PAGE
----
EDMONDS, Wash. - Leigh Ann Coleman's average day at work would make your skin crawl.
"Come Molly, you ready to work?" says Coleman.
Molly her dog is not a "bloodhound" by breed, but she's definitely a hound on the trail of blood, human blood, trapped inside the bodies of bedbugs.
"Molly is a certified bed bug detecting canine," said Coleman.
Molly is one of only a few such trained dogs in the entire Northwest.
Molly's nose-worthy talent earns trainer Coleman $200 an hour in the pest detection business. Their clients often wear the wounds of these indiscriminate parasites.
"I've been to very low-income housing, to a 'Street of Dreams' home in Woodinville, to a $3 million home in Magnolia," said Coleman, owner of Pest Detection NW. "They had bites on their foreheads from bedbugs coming back night after night."
Bed bugs will often hide right along the edge of a mattress or burrow deep down inside. Then they'll sneak out at night to feast on an unsuspecting sleeper.
"Its creepy to anybody. They're blood sucking vampires," said Coleman.
To help Molly train, to keep the dog's skills up to snuff, Coleman offers up herself as bait.
"Oh, there I got a big bite. Some of these are big bad boys," said Coleman, as she allows a colony of vial-contained bedbugs to feast on the palm of her hand.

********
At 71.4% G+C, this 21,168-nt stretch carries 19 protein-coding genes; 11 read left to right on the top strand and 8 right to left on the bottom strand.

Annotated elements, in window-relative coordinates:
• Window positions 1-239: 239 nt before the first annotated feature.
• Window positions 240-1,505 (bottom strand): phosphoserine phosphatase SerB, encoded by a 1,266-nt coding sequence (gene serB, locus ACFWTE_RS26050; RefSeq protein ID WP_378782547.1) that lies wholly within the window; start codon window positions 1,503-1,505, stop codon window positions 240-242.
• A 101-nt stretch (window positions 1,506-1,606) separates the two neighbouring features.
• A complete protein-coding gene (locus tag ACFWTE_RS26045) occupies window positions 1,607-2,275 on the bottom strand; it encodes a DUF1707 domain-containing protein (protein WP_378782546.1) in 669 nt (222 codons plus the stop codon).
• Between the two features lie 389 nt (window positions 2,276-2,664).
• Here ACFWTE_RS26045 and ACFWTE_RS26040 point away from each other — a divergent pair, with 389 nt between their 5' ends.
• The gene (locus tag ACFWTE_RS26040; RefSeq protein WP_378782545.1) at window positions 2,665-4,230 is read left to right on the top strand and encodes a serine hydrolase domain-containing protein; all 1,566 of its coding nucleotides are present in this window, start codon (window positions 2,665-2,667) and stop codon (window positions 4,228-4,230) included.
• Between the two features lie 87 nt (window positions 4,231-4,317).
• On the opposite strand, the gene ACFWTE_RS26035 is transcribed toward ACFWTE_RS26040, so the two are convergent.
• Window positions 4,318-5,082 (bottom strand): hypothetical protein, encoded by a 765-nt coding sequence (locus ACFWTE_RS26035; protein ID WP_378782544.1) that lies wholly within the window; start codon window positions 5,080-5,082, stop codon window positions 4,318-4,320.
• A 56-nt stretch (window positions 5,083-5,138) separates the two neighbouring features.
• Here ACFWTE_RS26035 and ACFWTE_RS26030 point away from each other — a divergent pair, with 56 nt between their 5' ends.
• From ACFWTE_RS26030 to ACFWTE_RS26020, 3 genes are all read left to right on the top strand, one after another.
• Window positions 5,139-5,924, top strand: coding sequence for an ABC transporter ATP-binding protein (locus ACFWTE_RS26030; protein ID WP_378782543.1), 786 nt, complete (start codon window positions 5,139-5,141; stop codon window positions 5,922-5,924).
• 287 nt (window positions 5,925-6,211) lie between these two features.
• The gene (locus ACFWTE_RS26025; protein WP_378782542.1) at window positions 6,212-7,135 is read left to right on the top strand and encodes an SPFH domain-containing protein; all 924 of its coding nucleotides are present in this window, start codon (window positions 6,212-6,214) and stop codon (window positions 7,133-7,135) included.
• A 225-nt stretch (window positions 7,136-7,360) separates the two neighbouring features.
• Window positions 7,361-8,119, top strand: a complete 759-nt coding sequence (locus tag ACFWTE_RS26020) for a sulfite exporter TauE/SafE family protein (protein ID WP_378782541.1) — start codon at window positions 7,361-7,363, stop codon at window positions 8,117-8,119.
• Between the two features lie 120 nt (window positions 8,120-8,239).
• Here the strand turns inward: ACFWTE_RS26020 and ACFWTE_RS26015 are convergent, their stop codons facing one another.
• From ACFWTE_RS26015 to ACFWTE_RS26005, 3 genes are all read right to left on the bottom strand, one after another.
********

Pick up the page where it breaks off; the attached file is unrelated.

"I'm feeding my colony of bedbugs. I call them the 'Joneses.' I have to feed them (my own blood) to keep their pheromone and blood scent fresh," said Coleman.
But don't let the name "bed bug" fool you.
"They've been found in couches, vehicles, movie theaters, trains. Anywhere there are humans to feed on, there are bedbugs," said Coleman.
Experts say bedbugs were almost wiped out, but made a resurgence after DDT was banned in 1972.
Molly's uncanny canine talent tracking them likely saved her life. She was rescued from a Florida shelter and trained for more than 800 hours, specifically in tracking down blood-engorged bedbugs. Coleman says her $10,000 investment in Molly quickly paid off.
"She's the best employee I've ever had....(Molly) is eager to go to work every day, hasn't called in sick... She's happy. That's what she lives for, is to work," said Coleman.